property managers—they were hit hard by the Depression. Rich or poor,
family and education came first, and the Davis family took on the
personal and public struggles as they came.

And through Wanda’s book, Viola turns out to be much more than a
moment in time. Inspired by the success of Madame J. C. Walker, the
American woman who became a millionaire through her beauty care
products for black women, Viola determined to establish her own
business in Atlantic Canada. This was in a time a black woman could
not get a haircut in a Halifax beauty parlour. Viola traveled to Upper
Canada and New York for education in beauty care. She worked nights as
a cigarette girl. She returned to Halifax and opened a successful
beauty parlour, and began to produce her own line of hair and skin
products. She established the Desmond School of Beauty Care—the first
school for hairdressers that admitted black women. Her trained
graduates began opening their own parlours in Nova Scotia and New
Brunswick. Viola became an early franchiser, supplying these new
beauty parlours with her products.

She was on the road on November 8, 1946, taking her products to a
client in Sydney, Cape Breton, when her car broke down. They wouldn’t
have the part until morning. She’d have to stay the night in New

This was an opportunity to take in a movie, a rare moment to relax in
a hardworking life. She sat on the first floor, up close, as she
always did in Halifax where a person could sit anywhere in the
theatre—when a young girl tapped her on the shoulder, told her “you
people” can’t sit here. And the rest, as they say, is history.

Wanda Robson’s telling of Viola and her family is acute and
compelling. She has the courage to reveal her own failings and growth.
And out of Sister to Courage comes the story of at least three
courageous women—mother Gwendolyn Davis, Wanda herself, and of course
Viola Desmond. Sister to Courage includes photographs and the text of
the Nova Scotia Apology to Viola Desmond, as well as the Free Pardon.

The book is 184 pages, paperback, and sells for 17.95. It is available
from Breton Books at and via toll-free
1-800-565-5140. The book is distributed across Canada by Nimbus

CONTACT: For printable photos of Wanda Robson, Viola Desmond and
Viola’s first graduating class, phone 1-800-565-5140 or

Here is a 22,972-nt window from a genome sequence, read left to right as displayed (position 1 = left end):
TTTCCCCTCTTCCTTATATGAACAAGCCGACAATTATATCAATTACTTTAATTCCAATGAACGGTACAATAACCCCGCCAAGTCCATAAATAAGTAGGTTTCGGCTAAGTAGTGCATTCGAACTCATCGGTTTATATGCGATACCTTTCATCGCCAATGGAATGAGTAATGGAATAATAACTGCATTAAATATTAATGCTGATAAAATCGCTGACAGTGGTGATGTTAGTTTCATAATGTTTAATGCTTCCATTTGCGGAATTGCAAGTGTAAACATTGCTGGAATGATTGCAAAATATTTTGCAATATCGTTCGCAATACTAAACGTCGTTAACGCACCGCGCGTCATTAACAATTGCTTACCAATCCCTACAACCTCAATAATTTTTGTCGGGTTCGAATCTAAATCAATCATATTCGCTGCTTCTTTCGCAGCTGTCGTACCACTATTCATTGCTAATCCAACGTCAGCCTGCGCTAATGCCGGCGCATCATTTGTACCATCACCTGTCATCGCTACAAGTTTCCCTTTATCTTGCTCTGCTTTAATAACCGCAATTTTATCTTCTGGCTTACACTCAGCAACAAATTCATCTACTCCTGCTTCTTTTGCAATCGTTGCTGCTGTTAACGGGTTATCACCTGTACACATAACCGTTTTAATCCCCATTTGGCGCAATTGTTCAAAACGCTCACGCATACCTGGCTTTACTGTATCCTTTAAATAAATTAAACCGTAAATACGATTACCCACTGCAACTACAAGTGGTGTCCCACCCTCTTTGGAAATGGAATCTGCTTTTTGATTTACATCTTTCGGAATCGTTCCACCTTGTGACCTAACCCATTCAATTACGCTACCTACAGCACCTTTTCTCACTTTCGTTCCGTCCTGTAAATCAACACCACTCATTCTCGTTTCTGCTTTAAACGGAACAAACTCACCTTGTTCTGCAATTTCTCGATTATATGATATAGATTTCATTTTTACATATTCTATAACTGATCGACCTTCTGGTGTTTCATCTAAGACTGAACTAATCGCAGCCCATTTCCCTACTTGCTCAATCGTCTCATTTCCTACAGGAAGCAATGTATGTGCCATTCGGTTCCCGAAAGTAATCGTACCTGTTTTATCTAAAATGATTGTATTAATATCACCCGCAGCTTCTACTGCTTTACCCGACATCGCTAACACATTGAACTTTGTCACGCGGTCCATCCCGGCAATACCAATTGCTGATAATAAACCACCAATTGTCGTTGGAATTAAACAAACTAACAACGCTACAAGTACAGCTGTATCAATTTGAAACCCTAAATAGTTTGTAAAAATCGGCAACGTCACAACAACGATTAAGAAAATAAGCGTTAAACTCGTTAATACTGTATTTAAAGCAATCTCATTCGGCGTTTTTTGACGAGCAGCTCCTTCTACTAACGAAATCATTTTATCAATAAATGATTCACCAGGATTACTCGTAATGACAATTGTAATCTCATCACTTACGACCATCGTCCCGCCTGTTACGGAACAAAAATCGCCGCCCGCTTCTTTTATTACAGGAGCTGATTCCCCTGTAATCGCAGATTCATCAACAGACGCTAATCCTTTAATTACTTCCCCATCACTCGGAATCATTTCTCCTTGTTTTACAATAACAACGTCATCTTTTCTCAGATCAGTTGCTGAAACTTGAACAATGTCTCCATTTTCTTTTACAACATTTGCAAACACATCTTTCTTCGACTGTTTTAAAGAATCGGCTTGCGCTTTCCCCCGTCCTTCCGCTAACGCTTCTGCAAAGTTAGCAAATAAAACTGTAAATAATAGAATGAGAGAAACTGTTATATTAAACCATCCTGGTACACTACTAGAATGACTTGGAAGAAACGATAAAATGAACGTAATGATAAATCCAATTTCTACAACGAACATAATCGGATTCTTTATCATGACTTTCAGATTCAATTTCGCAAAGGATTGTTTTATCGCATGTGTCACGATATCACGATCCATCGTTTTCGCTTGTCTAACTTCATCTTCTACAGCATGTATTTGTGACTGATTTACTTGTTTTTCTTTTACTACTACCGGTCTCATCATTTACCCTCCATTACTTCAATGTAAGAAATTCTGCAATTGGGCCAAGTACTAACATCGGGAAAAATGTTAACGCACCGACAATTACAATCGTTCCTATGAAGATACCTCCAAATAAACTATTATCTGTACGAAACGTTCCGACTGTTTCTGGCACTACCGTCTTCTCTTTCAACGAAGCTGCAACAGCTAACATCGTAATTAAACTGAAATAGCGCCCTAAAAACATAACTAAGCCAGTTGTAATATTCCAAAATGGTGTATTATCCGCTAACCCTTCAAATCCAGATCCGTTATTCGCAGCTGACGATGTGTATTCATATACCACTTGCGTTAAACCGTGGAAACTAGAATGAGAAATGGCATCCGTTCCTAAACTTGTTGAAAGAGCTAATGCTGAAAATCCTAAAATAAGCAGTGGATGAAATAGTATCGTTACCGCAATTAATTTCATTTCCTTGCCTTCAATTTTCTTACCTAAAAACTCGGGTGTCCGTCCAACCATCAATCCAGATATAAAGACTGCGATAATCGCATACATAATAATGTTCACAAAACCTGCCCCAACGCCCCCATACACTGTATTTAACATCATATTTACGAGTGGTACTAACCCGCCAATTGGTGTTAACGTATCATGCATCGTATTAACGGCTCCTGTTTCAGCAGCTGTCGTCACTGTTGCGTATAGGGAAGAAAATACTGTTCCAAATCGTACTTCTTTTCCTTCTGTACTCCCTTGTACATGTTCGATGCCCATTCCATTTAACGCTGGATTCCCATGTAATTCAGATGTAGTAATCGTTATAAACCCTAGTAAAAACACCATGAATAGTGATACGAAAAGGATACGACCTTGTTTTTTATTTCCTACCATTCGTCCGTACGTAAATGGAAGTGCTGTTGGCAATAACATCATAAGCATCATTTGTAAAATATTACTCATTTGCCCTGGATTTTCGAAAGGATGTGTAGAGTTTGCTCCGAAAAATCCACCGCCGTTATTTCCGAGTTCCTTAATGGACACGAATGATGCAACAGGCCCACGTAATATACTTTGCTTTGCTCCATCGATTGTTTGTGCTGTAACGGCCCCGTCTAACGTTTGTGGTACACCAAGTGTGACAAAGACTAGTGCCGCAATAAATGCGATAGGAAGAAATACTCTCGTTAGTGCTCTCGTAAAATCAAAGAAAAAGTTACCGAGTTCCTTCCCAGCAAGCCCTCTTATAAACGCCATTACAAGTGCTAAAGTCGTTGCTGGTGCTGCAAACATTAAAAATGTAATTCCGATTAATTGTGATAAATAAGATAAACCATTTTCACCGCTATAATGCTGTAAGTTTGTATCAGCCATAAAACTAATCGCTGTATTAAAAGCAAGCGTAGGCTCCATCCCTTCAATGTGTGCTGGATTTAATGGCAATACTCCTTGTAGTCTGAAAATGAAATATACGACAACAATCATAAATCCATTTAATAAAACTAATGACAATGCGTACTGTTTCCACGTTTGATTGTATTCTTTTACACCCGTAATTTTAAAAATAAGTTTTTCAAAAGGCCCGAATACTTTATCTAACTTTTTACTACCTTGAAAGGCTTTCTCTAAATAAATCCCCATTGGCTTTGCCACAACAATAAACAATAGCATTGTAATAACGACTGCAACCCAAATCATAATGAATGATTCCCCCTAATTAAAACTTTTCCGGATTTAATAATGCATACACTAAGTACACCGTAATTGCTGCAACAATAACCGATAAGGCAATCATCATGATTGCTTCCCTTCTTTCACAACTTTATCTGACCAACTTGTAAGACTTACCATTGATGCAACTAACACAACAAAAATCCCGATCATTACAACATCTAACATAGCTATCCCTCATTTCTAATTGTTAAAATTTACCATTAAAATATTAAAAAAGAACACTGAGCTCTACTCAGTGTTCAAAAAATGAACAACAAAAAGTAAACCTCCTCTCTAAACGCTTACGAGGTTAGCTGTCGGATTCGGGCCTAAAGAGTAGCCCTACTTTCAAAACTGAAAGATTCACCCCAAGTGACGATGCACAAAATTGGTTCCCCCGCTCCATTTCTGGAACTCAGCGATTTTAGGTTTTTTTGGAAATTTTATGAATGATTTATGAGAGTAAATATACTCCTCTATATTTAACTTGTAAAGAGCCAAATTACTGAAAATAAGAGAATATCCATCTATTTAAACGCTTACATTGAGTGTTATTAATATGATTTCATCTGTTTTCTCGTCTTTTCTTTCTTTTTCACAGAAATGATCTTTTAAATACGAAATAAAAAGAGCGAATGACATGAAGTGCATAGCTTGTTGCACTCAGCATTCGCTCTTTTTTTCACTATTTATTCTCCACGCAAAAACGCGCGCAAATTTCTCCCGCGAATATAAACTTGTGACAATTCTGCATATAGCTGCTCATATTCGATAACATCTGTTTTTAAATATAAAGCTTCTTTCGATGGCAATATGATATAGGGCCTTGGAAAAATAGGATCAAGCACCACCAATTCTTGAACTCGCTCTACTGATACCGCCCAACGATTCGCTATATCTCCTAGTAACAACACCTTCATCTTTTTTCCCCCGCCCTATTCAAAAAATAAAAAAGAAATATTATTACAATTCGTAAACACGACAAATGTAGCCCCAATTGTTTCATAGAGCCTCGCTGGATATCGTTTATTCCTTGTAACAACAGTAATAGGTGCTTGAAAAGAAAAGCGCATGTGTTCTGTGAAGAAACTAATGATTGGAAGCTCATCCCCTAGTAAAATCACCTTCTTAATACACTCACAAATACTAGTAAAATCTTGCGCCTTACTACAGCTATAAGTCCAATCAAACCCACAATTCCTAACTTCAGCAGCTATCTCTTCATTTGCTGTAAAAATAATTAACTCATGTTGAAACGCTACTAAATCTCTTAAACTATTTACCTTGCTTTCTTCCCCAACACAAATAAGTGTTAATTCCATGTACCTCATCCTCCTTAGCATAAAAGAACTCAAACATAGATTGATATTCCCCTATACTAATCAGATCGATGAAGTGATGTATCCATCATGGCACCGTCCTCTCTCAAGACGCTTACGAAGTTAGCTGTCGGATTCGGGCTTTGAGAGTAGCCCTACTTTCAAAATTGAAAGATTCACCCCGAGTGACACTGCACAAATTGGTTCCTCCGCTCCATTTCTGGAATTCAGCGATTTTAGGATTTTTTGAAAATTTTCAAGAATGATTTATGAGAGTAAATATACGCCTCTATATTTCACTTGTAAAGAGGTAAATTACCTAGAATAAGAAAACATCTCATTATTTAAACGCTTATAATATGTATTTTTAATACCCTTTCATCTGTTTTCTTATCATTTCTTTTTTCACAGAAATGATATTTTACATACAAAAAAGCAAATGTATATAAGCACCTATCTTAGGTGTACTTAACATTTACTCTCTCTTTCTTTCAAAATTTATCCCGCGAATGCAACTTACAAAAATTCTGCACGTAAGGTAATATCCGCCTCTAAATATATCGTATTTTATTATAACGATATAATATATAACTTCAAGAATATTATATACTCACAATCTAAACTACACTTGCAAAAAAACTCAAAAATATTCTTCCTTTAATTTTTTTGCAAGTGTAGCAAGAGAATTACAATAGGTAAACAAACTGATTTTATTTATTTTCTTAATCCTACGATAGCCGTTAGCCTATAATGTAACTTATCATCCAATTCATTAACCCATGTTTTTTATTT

Here is a short bio of Wanda Robson
> Born in Halifax in 1926 to Gwendolyn Irene Davis and James Albert
> Davis.
> Wanda attended Sir Charles Tupper, Alexandra School, Bloomfield
> Junior High. and Graduated from Queen Elizabeth High School. In 1943
> Wanda began working at the Federal Fisheries Research Station on
> Lower Water St. as a lab assistant. She later married and moved to the
> United States where she lived for 10 years. She divorced and returned
> in 1959 with her three boys to Halifax and work at the Fisheries Lab.
> She remarried in 1971 and in 1975 moved to North Sydney with her
> husband Joe and their two children.
> Wanda first attended UCCB ( now Cape Breton University ) in 1999 and
> graduated at age 77 with a BA.
> For the past 5 years Wanda has been talking to school and University
> students and other groups about her sister Viola Desmond. It is mostly
> due to Wanda’s letter writing that the Province of Nova Scotia
> posthumously granted The Queen’s Royal Prerogative of Mercy Free
> Pardon to her sister Viola in April of 2010.
> Wanda is the author of SISTER TO COURAGE: Stories from the World of Viola Desmond, Canada's Rosa Parks.

may i suggest (u know i will anyway!)

books by Balto African Americans- poetry and prose- prose- um, teacher at UMD (i think) - book on the last lynching in Md- other names that do come to mind- Paul Coates and his son (book on the b more Panthers) , Sam Cornish, Paul Jacobs, Jacob Newkirk, Olu Butterfly, for poetry.........there's a very active scene!

can i throw in a couple of honkees? Wm Styron's Nat Turner and the 10 black scholars respond book- Tim Tyson's phenomenal Blood Done Signed My Name,

I like the capchas where the letters bleed into each other and you can't figure it out?

The most horrifying book I read on the subject last year was "The Constitution A Pro-Slavery Compact", first published in 1844 and republished in 1969. It includes the notes of Jefferson and Madison on the Constitutional Conventions between 1776 and 1790. Every justification for slavery is included, while avoiding the actual word. The North's refusal to acknowledge its own slaves is obvious, along with the observation that the conflict was not between the small states and the large states, but rather, between the slave states and the nonslave states.

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About the blogger
Dave Rosenthal came to The Baltimore Sun as a business reporter in 1987 and now is the Maryland Editor. He reads a wide range of books (but never as many as he'd like), usually alternating between non-fiction and fiction. Some all-time favorites: A Confederacy of Dunces by John Kennedy Toole; Wind, Sand and Stars by Antoine de Saint-Exupery; and anything by Calvin Trillin or John McPhee. He belongs to a book club with a Jewish theme.